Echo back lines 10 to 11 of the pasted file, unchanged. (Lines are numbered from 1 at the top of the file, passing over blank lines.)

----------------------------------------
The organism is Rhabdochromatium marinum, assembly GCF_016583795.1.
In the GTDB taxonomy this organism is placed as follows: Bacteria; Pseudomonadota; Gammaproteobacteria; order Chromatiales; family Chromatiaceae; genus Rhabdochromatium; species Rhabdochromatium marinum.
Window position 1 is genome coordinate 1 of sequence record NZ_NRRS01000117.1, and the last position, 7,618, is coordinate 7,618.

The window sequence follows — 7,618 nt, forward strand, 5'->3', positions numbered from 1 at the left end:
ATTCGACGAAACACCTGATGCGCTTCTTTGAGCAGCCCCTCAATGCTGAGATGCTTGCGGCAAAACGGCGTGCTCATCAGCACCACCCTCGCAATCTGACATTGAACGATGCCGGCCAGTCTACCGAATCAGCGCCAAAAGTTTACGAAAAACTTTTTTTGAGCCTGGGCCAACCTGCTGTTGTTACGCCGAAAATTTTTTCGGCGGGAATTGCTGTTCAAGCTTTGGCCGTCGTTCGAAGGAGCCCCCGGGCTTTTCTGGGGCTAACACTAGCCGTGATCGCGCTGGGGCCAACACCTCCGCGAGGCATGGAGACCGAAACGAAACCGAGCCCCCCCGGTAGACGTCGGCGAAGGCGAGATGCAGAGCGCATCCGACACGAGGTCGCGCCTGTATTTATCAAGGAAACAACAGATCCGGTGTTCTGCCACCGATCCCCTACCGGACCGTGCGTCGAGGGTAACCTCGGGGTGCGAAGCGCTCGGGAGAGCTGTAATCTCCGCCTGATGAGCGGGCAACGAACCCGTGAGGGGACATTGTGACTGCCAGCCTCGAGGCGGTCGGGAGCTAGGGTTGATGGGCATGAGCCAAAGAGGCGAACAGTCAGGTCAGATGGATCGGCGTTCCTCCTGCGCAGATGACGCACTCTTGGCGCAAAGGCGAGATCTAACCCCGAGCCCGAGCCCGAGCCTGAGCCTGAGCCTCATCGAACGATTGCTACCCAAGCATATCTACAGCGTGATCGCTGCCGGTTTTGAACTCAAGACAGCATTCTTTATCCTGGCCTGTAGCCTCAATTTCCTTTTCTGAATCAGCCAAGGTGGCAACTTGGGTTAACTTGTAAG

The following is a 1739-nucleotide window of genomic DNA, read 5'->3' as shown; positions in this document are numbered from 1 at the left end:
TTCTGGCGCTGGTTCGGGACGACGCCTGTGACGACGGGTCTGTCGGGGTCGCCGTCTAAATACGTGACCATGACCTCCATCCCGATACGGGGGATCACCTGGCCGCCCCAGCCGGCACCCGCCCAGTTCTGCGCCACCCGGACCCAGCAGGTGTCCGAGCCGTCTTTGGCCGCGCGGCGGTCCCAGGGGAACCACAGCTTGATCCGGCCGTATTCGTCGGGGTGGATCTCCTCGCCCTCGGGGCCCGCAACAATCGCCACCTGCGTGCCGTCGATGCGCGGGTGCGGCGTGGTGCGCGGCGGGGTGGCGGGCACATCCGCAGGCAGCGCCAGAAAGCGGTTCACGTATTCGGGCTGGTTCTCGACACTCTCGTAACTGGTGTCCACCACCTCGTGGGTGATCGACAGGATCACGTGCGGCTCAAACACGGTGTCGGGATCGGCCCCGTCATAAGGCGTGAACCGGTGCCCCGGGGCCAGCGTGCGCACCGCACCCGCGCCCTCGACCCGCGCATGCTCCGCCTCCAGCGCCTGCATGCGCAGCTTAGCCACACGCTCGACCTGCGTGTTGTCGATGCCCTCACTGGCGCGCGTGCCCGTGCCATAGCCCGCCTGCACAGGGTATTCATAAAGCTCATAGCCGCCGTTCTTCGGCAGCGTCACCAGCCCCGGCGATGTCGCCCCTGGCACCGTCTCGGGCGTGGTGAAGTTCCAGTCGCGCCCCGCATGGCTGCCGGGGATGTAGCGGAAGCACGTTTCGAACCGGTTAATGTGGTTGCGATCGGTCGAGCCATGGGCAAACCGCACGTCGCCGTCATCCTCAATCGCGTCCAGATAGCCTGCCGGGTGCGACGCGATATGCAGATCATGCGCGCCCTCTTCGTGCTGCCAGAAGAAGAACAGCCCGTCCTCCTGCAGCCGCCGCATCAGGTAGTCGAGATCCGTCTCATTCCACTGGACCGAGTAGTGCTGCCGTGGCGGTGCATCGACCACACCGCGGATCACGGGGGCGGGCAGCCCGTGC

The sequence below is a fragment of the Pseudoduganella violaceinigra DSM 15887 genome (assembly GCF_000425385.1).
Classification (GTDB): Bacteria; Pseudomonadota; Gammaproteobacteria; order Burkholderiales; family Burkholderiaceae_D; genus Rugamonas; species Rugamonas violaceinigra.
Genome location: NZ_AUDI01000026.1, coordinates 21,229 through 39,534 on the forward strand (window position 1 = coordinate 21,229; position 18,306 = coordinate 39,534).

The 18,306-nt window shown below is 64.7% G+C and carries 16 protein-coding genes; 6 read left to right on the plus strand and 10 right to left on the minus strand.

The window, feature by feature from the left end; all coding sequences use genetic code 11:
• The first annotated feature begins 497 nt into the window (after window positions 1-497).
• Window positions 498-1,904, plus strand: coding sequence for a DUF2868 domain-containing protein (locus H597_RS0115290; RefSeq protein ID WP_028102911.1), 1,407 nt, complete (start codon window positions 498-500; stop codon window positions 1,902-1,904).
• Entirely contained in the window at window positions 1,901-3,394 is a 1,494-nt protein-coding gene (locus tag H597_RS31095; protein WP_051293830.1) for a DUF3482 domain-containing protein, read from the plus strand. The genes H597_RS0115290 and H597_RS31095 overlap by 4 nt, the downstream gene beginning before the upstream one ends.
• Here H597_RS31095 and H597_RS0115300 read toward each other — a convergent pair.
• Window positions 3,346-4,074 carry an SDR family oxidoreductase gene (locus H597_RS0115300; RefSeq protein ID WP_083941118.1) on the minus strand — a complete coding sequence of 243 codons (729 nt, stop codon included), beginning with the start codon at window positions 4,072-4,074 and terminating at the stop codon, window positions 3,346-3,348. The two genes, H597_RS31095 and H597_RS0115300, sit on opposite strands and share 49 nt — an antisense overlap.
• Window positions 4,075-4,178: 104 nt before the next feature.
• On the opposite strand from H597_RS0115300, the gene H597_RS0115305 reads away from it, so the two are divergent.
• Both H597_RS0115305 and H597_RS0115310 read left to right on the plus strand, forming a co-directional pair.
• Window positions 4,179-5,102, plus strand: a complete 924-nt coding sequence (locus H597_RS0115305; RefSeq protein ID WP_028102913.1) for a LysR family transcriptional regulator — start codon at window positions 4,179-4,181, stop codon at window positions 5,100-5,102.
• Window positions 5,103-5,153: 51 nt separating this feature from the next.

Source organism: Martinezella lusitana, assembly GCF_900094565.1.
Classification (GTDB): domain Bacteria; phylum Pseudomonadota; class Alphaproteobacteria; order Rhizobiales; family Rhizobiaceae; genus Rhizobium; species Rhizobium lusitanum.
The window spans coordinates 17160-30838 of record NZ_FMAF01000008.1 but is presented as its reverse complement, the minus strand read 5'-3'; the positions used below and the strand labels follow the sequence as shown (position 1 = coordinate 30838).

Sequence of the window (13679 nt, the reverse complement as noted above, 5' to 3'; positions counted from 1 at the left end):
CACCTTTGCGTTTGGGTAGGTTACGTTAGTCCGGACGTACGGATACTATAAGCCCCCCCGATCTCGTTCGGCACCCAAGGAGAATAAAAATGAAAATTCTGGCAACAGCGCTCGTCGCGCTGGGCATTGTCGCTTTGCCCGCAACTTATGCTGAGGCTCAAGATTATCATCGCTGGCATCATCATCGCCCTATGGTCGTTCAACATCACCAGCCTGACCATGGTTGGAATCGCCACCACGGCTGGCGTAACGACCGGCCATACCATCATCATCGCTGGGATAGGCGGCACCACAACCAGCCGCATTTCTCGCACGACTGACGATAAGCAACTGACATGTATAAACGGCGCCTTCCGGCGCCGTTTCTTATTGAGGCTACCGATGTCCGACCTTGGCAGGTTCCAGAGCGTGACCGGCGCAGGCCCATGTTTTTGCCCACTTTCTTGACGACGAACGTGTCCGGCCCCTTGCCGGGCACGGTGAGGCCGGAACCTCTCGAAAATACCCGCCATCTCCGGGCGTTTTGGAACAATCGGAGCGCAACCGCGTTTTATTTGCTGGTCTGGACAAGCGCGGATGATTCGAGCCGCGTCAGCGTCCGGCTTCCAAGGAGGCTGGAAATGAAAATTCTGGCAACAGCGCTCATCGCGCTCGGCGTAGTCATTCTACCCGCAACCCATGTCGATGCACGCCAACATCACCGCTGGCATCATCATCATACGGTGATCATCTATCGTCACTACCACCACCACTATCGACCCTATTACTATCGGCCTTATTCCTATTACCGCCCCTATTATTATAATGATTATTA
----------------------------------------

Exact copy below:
Genome location: NZ_AUDI01000026.1, coordinates 21,229 through 39,534 on the forward strand (window position 1 = coordinate 21,229; position 18,306 = coordinate 39,534).

The 18,306-nt window shown below is 64.7% G+C and carries 16 protein-coding genes; 6 read left to right on the plus strand and 10 right to left on the minus strand.